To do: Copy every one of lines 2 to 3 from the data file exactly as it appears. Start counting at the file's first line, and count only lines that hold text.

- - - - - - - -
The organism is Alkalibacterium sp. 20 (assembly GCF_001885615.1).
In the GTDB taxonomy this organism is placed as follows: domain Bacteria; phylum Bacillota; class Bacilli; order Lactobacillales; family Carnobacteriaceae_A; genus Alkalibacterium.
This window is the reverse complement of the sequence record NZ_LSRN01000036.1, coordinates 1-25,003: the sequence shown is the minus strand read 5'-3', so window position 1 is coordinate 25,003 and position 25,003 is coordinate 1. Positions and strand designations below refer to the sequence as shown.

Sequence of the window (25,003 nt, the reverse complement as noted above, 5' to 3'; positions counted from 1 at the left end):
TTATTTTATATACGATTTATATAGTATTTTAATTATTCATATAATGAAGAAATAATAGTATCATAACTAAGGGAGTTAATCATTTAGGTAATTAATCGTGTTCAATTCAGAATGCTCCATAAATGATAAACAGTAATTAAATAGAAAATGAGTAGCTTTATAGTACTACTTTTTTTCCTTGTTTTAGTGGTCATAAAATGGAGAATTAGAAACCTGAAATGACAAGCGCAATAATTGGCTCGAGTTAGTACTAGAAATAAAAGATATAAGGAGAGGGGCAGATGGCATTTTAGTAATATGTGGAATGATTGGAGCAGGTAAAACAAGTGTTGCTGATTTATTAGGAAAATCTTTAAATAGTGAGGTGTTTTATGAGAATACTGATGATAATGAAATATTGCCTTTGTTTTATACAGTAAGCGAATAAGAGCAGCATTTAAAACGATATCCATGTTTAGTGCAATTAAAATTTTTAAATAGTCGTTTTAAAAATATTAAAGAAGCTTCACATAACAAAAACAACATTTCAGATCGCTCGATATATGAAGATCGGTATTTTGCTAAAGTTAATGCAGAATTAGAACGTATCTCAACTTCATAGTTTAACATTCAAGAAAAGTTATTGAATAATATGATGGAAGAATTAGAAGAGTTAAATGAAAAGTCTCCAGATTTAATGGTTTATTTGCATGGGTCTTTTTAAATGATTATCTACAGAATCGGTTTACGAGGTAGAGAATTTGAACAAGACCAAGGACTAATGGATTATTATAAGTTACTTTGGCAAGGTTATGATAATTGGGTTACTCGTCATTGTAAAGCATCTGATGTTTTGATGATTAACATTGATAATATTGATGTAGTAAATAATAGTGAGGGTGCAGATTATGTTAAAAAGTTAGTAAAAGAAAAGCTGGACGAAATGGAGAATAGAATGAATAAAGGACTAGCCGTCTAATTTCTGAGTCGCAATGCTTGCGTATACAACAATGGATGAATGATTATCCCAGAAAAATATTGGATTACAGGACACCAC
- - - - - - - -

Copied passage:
In the GTDB taxonomy this organism is placed as follows: domain Bacteria; phylum Bacillota; class Bacilli; order Lactobacillales; family Carnobacteriaceae_A; genus Alkalibacterium.
This window is the reverse complement of the sequence record NZ_LSRN01000036.1, coordinates 1-25,003: the sequence shown is the minus strand read 5'-3', so window position 1 is coordinate 25,003 and position 25,003 is coordinate 1. Positions and strand designations below refer to the sequence as shown.